Weaker than expected

The second important difference between Mubarak’s years and al-Sisi’s concerns the significant reshuffle in the balance of force within the ruling coalition. On the eve of the 2011 revolution, the abovementioned institutional architecture underpinned the implicit alliance between an unproductive and compradora bourgeoisie on the one hand, and the armed forces on the other. Such a convergence had been leading the country since the launching of Sadat’s Infitah (opening), which aimed to move away from Nasser’s state capitalism, introduce a market economy and replace the alliance with the Soviet Union with a partnership with the United States.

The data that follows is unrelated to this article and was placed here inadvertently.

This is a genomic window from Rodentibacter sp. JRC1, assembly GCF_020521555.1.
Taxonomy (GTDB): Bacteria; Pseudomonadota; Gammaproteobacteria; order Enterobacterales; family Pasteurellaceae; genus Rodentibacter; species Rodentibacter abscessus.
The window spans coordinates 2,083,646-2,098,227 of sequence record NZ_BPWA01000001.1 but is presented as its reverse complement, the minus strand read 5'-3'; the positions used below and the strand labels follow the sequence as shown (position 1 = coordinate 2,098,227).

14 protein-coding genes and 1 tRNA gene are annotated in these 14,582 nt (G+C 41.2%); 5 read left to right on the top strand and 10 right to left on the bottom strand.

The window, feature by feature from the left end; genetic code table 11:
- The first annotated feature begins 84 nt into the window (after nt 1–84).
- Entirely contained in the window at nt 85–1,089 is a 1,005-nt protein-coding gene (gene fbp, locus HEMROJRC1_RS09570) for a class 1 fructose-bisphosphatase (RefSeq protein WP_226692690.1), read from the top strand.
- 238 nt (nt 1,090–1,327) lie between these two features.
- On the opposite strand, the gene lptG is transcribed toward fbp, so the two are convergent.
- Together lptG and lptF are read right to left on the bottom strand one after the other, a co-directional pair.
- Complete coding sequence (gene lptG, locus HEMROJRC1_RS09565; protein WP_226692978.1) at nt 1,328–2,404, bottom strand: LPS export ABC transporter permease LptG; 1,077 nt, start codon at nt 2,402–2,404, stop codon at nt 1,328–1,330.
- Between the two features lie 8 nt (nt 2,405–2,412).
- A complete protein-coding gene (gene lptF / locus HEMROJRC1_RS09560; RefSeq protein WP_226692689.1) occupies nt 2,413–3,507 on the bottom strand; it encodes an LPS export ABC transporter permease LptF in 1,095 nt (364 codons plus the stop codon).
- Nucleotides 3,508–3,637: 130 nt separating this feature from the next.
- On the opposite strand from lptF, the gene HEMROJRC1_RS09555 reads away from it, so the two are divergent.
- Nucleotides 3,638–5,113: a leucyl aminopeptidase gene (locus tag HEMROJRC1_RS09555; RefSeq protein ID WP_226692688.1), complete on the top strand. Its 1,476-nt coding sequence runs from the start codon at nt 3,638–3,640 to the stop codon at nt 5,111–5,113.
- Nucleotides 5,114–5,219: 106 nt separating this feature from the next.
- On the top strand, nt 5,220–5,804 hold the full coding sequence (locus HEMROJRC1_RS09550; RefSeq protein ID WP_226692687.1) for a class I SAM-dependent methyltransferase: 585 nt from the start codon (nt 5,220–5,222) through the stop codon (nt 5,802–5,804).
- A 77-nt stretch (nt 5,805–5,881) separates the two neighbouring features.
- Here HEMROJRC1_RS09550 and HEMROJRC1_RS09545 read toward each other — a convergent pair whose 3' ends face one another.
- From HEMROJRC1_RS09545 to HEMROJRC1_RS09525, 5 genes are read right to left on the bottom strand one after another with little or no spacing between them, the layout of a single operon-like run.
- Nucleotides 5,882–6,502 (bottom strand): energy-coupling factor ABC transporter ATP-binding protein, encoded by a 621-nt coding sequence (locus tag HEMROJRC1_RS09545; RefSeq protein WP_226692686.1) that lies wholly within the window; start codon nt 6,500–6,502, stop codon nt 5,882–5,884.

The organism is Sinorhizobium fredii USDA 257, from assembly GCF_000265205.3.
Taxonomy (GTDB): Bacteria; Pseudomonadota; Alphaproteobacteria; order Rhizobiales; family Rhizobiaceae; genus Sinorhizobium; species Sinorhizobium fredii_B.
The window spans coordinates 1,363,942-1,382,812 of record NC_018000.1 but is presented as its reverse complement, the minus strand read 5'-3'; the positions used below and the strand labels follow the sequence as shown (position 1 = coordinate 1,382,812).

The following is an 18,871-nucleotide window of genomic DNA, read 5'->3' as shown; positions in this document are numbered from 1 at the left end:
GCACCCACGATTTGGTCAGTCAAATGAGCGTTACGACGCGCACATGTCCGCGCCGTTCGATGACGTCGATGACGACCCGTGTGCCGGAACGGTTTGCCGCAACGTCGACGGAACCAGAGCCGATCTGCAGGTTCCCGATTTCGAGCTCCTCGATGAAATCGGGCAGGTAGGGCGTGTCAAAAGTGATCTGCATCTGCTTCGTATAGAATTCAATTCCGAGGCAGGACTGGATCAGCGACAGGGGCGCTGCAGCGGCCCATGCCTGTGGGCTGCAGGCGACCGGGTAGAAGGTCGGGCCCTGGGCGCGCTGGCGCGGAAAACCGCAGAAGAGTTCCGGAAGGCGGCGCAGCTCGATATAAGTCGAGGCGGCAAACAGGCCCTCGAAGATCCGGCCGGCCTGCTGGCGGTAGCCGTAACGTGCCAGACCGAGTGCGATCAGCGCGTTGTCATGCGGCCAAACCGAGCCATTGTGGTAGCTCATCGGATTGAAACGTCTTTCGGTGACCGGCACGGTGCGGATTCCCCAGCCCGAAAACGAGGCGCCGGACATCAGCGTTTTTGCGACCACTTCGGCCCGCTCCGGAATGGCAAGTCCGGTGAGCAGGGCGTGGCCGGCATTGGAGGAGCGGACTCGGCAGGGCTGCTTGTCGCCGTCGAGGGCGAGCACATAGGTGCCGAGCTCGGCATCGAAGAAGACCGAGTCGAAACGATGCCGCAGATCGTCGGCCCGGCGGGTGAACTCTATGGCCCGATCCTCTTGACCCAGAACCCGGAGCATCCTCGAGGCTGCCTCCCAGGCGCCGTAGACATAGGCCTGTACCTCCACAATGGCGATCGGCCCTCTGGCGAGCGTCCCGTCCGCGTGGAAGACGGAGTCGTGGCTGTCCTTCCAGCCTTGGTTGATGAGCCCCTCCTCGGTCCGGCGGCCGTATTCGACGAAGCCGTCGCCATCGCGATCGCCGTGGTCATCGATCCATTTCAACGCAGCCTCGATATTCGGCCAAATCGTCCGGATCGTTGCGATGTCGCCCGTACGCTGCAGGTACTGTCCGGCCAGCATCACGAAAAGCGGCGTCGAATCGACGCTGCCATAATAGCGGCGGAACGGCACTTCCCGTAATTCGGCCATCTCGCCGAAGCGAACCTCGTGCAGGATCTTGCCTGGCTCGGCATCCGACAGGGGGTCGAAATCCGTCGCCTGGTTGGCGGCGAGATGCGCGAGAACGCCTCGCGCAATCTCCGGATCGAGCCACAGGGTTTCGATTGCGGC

Neoliberal policies, which started in earnest in the 1990s, further strengthened the collaboration between the unproductive bourgeoisie and the military and accelerated the transformation of the armed forces into a fraction of the capitalist class, with vast interests spanning from military weapons to almost all civilian productions. Gradually, however, the neoliberal bourgeoisie was able to take the upper hand in this implicit alliance, grouping itself around Mubarak’s son Gamal, conquering the beating heart of the ruling party and taking over the government as well when new Prime Minister Ahmed Nazif’s nominated a cabinet primarily composed of business executives in 2004.